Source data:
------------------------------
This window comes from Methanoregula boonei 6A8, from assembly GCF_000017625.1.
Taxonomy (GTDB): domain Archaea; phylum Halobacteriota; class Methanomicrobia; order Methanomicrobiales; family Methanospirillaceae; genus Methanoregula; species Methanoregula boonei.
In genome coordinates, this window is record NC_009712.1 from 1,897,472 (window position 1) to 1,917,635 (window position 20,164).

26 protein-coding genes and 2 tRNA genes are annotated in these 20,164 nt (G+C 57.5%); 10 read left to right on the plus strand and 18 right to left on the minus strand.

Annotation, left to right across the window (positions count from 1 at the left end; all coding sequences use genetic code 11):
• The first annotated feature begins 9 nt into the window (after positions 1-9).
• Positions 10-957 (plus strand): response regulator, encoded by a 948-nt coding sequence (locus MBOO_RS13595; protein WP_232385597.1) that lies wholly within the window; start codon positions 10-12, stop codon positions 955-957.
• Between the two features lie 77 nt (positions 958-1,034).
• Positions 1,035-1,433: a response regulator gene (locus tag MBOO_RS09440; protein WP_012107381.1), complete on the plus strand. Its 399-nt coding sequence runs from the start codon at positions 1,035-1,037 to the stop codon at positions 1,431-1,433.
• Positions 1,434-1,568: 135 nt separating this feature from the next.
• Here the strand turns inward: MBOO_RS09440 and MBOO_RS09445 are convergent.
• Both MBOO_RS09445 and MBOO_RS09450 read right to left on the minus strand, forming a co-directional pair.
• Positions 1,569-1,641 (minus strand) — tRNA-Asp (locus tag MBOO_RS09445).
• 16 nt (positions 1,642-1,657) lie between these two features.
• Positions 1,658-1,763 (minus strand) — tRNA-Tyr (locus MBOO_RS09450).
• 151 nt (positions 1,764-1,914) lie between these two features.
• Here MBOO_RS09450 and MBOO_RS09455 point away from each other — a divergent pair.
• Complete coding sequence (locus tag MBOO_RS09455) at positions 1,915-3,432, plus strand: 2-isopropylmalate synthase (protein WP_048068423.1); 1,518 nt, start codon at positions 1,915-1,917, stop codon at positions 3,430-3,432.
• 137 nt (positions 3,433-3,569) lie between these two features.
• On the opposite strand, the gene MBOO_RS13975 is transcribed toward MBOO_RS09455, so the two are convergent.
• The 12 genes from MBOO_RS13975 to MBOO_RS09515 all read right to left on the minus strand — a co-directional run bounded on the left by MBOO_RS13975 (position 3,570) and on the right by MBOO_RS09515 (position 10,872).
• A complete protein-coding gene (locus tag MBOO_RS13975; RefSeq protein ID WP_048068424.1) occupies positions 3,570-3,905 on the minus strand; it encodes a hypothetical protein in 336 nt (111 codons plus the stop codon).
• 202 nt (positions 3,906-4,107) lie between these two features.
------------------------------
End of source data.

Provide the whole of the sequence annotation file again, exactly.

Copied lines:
This window comes from Methanoregula boonei 6A8, from assembly GCF_000017625.1.
Taxonomy (GTDB): domain Archaea; phylum Halobacteriota; class Methanomicrobia; order Methanomicrobiales; family Methanospirillaceae; genus Methanoregula; species Methanoregula boonei.
In genome coordinates, this window is record NC_009712.1 from 1,897,472 (window position 1) to 1,917,635 (window position 20,164).

26 protein-coding genes and 2 tRNA genes are annotated in these 20,164 nt (G+C 57.5%); 10 read left to right on the plus strand and 18 right to left on the minus strand.

Annotation, left to right across the window (positions count from 1 at the left end; all coding sequences use genetic code 11):
• The first annotated feature begins 9 nt into the window (after positions 1-9).
• Positions 10-957 (plus strand): response regulator, encoded by a 948-nt coding sequence (locus MBOO_RS13595; protein WP_232385597.1) that lies wholly within the window; start codon positions 10-12, stop codon positions 955-957.
• Between the two features lie 77 nt (positions 958-1,034).
• Positions 1,035-1,433: a response regulator gene (locus tag MBOO_RS09440; protein WP_012107381.1), complete on the plus strand. Its 399-nt coding sequence runs from the start codon at positions 1,035-1,037 to the stop codon at positions 1,431-1,433.
• Positions 1,434-1,568: 135 nt separating this feature from the next.
• Here the strand turns inward: MBOO_RS09440 and MBOO_RS09445 are convergent.
• Both MBOO_RS09445 and MBOO_RS09450 read right to left on the minus strand, forming a co-directional pair.
• Positions 1,569-1,641 (minus strand) — tRNA-Asp (locus tag MBOO_RS09445).
• 16 nt (positions 1,642-1,657) lie between these two features.
• Positions 1,658-1,763 (minus strand) — tRNA-Tyr (locus MBOO_RS09450).
• 151 nt (positions 1,764-1,914) lie between these two features.
• Here MBOO_RS09450 and MBOO_RS09455 point away from each other — a divergent pair.
• Complete coding sequence (locus tag MBOO_RS09455) at positions 1,915-3,432, plus strand: 2-isopropylmalate synthase (protein WP_048068423.1); 1,518 nt, start codon at positions 1,915-1,917, stop codon at positions 3,430-3,432.
• 137 nt (positions 3,433-3,569) lie between these two features.
• On the opposite strand, the gene MBOO_RS13975 is transcribed toward MBOO_RS09455, so the two are convergent.
• The 12 genes from MBOO_RS13975 to MBOO_RS09515 all read right to left on the minus strand — a co-directional run bounded on the left by MBOO_RS13975 (position 3,570) and on the right by MBOO_RS09515 (position 10,872).
• A complete protein-coding gene (locus tag MBOO_RS13975; RefSeq protein ID WP_048068424.1) occupies positions 3,570-3,905 on the minus strand; it encodes a hypothetical protein in 336 nt (111 codons plus the stop codon).
• 202 nt (positions 3,906-4,107) lie between these two features.